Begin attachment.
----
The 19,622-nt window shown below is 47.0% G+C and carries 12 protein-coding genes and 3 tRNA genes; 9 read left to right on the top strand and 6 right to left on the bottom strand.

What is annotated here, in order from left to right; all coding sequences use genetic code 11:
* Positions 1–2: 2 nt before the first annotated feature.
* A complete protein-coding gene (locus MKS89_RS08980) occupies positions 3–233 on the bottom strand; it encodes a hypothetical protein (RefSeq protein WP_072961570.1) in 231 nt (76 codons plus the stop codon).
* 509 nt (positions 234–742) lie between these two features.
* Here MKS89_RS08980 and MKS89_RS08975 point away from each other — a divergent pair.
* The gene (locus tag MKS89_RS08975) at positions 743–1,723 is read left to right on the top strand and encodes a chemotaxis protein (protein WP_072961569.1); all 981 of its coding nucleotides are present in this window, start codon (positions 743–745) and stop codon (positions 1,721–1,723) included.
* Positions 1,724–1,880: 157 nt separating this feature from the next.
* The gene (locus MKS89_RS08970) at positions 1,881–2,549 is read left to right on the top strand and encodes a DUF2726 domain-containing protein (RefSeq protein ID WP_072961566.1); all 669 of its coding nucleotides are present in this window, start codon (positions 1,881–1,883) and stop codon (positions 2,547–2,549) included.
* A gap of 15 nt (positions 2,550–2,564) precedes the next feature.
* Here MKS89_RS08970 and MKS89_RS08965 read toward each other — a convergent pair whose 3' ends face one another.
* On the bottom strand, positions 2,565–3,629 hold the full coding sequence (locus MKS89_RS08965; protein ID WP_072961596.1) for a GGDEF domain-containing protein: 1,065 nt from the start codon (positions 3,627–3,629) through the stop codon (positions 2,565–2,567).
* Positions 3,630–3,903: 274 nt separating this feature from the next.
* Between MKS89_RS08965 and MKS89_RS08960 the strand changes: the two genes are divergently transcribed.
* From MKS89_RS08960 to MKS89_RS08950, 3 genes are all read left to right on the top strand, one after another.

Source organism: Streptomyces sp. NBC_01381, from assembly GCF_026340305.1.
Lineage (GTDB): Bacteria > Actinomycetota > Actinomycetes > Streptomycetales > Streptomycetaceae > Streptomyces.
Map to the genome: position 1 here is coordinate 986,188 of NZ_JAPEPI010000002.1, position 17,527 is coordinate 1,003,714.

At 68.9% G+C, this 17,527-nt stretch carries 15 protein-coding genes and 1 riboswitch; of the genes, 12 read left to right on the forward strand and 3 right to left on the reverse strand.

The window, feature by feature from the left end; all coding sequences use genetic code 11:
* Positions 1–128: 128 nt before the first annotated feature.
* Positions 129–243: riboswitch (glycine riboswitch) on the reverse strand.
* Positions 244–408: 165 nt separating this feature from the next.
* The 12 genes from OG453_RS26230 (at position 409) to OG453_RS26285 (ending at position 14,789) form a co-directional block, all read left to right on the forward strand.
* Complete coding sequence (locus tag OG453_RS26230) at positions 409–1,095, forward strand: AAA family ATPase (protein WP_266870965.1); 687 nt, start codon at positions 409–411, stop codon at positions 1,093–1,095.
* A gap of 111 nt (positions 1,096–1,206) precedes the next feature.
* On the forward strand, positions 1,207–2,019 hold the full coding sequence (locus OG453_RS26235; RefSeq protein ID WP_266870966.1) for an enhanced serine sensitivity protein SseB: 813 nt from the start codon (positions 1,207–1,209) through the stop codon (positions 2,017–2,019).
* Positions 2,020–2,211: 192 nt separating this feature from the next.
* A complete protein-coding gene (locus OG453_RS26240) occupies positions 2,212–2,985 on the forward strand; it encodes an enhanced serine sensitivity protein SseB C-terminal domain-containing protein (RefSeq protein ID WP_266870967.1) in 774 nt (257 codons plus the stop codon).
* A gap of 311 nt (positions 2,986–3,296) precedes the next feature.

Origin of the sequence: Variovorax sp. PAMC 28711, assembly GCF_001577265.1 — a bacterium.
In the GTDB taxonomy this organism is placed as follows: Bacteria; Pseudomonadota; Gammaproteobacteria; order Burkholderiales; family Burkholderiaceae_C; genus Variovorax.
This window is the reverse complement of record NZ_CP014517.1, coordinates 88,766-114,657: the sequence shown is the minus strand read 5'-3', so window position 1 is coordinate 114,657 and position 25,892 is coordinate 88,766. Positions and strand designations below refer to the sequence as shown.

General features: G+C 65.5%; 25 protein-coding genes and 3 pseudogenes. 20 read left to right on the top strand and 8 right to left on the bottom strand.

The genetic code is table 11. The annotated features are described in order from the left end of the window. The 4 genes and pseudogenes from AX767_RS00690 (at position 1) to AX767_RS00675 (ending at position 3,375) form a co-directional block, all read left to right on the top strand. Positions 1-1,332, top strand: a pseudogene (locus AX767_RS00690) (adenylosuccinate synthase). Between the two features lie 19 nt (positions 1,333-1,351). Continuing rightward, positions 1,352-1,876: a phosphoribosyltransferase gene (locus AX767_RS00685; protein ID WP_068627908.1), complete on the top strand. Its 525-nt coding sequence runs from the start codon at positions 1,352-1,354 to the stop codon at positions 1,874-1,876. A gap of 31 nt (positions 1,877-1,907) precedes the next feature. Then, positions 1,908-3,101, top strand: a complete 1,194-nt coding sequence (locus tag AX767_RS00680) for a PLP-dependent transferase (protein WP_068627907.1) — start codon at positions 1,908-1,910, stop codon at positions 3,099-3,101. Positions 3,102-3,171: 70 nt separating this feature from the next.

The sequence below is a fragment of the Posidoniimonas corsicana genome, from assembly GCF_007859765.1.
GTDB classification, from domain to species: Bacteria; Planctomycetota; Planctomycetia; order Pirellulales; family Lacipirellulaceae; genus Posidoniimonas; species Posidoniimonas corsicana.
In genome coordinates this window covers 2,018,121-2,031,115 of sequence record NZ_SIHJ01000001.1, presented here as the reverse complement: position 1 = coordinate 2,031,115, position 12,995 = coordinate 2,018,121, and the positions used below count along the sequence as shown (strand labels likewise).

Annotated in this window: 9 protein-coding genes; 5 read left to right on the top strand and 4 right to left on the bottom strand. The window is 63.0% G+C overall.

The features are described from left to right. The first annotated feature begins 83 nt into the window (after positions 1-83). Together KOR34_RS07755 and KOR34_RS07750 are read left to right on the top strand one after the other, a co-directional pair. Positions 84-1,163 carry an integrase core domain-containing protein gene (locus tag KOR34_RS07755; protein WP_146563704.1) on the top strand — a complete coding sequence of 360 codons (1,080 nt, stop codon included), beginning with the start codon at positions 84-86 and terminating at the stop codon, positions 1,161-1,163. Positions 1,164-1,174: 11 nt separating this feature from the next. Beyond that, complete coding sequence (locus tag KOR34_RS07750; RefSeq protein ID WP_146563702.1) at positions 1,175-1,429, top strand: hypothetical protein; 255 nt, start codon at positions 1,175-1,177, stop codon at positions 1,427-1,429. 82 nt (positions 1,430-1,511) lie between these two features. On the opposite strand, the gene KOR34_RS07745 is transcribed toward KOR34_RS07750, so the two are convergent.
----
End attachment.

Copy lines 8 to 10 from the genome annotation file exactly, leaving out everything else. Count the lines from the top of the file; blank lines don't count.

* Positions 1,724–1,880: 157 nt separating this feature from the next.
* The gene (locus MKS89_RS08970) at positions 1,881–2,549 is read left to right on the top strand and encodes a DUF2726 domain-containing protein (RefSeq protein ID WP_072961566.1); all 669 of its coding nucleotides are present in this window, start codon (positions 1,881–1,883) and stop codon (positions 2,547–2,549) included.
* A gap of 15 nt (positions 2,550–2,564) precedes the next feature.